Uncle Ben's to 'evolve visual identity' amid anti-racism protests

Uncle Ben's to 'evolve visual identity' amid anti-racism protests

June 18, 2020

No more Uncle Ben: Food brand in UK which features black rice farmer on its packets announces it will change its ‘visual identity’ to ‘help put an end to racial injustices’

  • Bosses behind Uncle Ben’s say they will ‘evolve’ visual identity of their products
  • Brand’s products have featured an elderly African-American man since 1946 
  • It comes as syrup brand Aunt Jemima also announced they will make changes 

Packet rice brand Uncle Ben’s, a staple in cupboards and larders across Britain, is set to be re-branded amid anti-racism protests across the world by the Black Lives Matter movement.

In a move they hope will ‘help put an end to racial injustices’, bosses behind the well-known brand have today revealed they are set to ‘evolve’ the visual identity of its products, which are sold in thousands of supermarkets and shops across the UK. 

It comes as bosses behind American syrup brand Aunt Jemima, which has in the past been available in UK supermarkets, also announced they would be changing the brand’s packaging. 

Since 1946, Uncle Ben’s products, including its much-loved microwave rice packets, have featured a picture of a well-dressed elderly African-American man – said to be based on a famous head waiter at a Chicago hotel.

Meanwhile, Mars Inc, the company who own the brand, say the name Uncle Ben refers to an African-American rice-grower, famous for the quality of his rice.

In a statement, issued today on the brand’s UK Facebook page, bosses behind the Uncle Ben’s brand confirmed they would be changing the packing and that they were  ‘listening to the voices of consumers, especially in the black community’.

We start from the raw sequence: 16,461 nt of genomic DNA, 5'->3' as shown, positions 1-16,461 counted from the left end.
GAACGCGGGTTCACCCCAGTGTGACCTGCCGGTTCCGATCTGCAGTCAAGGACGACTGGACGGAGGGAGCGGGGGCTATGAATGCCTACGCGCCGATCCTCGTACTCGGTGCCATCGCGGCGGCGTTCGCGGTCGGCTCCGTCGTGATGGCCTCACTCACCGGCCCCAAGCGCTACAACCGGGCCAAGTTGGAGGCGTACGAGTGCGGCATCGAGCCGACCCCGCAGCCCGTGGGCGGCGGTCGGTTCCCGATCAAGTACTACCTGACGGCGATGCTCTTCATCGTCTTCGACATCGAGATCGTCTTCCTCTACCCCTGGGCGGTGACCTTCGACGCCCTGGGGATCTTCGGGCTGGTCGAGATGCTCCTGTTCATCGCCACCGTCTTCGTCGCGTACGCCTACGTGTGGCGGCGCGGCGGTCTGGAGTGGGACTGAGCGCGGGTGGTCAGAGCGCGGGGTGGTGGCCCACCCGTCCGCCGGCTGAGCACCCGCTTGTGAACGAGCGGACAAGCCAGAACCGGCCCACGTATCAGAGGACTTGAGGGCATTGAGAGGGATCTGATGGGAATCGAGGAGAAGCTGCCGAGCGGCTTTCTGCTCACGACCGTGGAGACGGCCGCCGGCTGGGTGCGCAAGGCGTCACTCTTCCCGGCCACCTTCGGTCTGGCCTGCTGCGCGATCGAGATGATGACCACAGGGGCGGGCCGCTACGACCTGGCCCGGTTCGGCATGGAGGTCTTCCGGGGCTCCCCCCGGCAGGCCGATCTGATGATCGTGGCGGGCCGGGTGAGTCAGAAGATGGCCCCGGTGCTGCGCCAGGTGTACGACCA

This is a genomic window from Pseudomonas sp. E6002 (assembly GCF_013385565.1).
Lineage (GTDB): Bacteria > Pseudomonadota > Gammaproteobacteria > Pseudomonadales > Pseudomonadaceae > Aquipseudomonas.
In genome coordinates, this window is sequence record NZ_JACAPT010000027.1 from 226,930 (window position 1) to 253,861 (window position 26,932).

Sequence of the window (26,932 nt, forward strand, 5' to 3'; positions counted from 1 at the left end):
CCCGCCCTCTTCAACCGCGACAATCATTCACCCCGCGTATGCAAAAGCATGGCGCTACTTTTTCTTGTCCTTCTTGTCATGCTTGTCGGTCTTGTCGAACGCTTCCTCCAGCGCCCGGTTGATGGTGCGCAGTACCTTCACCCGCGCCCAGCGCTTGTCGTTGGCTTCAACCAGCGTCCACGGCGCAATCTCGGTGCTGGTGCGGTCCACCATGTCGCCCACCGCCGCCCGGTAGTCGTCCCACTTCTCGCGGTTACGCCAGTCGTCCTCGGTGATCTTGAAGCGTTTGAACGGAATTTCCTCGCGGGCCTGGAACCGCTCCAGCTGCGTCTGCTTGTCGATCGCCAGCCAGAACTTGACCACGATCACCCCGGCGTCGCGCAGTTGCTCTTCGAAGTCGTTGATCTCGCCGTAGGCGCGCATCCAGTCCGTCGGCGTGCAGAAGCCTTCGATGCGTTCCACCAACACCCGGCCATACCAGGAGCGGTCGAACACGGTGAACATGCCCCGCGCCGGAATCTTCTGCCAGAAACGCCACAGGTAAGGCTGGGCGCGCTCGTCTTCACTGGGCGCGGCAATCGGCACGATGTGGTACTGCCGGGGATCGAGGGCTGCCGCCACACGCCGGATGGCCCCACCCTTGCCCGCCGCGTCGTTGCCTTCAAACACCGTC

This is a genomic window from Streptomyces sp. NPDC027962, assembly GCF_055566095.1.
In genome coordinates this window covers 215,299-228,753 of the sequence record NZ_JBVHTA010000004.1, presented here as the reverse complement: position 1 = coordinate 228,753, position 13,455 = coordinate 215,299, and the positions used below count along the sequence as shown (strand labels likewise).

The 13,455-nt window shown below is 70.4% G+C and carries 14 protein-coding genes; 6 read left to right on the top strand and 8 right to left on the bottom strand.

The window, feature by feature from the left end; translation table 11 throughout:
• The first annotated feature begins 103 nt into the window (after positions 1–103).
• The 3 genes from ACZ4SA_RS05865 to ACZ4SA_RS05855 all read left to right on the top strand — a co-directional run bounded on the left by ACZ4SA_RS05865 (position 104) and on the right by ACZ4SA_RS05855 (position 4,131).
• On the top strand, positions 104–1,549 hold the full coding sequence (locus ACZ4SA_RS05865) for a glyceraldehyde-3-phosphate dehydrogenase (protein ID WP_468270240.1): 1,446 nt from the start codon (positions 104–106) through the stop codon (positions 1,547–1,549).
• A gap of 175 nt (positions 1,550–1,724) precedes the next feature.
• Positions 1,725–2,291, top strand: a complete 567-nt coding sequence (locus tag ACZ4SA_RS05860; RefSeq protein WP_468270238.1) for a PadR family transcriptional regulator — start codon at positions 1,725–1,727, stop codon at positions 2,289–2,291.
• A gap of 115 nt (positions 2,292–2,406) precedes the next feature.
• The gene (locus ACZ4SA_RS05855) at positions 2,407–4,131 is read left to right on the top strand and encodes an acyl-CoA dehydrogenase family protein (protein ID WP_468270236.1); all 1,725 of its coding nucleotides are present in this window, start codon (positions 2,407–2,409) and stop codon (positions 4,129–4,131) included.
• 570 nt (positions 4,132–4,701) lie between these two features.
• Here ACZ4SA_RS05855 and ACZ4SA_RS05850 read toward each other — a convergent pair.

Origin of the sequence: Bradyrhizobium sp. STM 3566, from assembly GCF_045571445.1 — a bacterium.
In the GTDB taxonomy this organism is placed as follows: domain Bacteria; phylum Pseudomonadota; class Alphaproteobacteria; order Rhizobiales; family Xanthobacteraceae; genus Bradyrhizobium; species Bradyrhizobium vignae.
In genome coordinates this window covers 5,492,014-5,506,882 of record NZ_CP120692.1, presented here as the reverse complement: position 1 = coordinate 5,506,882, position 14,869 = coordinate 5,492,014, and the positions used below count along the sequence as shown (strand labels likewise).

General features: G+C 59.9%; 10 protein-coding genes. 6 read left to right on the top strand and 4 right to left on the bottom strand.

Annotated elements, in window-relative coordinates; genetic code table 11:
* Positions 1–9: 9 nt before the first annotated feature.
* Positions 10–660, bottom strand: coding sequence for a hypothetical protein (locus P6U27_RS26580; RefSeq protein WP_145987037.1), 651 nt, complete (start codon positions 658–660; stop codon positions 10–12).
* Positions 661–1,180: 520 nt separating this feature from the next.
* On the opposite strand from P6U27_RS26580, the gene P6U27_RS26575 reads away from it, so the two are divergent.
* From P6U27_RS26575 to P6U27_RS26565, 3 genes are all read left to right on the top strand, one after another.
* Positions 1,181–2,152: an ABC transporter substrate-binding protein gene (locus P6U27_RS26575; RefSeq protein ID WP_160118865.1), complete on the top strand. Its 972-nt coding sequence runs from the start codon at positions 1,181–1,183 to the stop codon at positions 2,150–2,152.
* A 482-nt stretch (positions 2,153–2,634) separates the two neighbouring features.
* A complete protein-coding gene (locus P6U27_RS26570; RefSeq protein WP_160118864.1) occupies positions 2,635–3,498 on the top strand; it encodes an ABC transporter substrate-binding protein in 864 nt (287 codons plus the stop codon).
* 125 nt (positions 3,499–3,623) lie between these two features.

Since 1946, Uncle Ben’s products, including its much-loved microwave rice packets, have featured a picture of a well-dressed elderly African-American man – said to be based on a famous head waiter at a Chicago hotel

Meanwhile, Mars Inc, the company who own the brand, say the name Uncle Ben refers to an African-American rice-grower, famous for the quality of his rice

Uncle Ben’s posted a statement on their UK Facebook page today saying they would ‘evolve the brand’s visual identity’

Uncle Ben’s did not give any details about the timings or what the changes would be.

Brewery apologises to Hindus for naming IPA after one of their Gods

A Yorkshire brewery has apologised to Hindus for naming a beer after one of their Gods.

Neepsend Brew Co called one of it’s Indian pale ale’s after the Hindu god ‘Hanuman’.

The decision caused fury and calls by Rajan Zed, president of the Universal Society of Hinduism, for bosses of the microbrewery to send staff on ‘religious and cultural sensitivity’ training courses.

Zed, based in Nevada, USA, underlined Lord Hanuman was highly revered in Hinduism and was meant to be worshipped in temples or home shrines.

The deity was not to be used in selling beer for mercantile intent and linking Lord Hanuman with an alcoholic beverage was very disrespectful.

Gavin Martin, director and head brewer at Neepsend Brew Co in Sheffield, South Yorkshire, has now apologised to Zed, saying:

‘Thank you for bringing this to our attention and we of course apologise for any offence we have caused.

‘Though ignorance isn’t an excuse, we certainly didn’t mean any deliberate insult or disrespect by using the name.

‘We’ll be sure to research beer names more thoroughly in the future to avoid something like this happening again.’ 

The statement said:  As a global brand, we know we have a responsibility to help put an end to racial injustices.

‘One way we can do this is to evolve the Uncle Ben’s brand and visual identity, which we will do.

‘We’re listening to the voices of consumers, especially in the Black community, and to our Associates worldwide.

‘We don’t yet know what the exact changes or timing will be, but we are evaluating all possibilities.’   

Parent company Mars, Inc on Wednesday revealed it would make changes in the US and that it was ‘helping to put an end to racial bias and injustices’.

On Wednesday afternoon, another American syrup brand, Mrs. Butterworth’s, announced it has ‘begun a complete brand and packaging review’, according to a statement made by its parent company, Conagra Brands.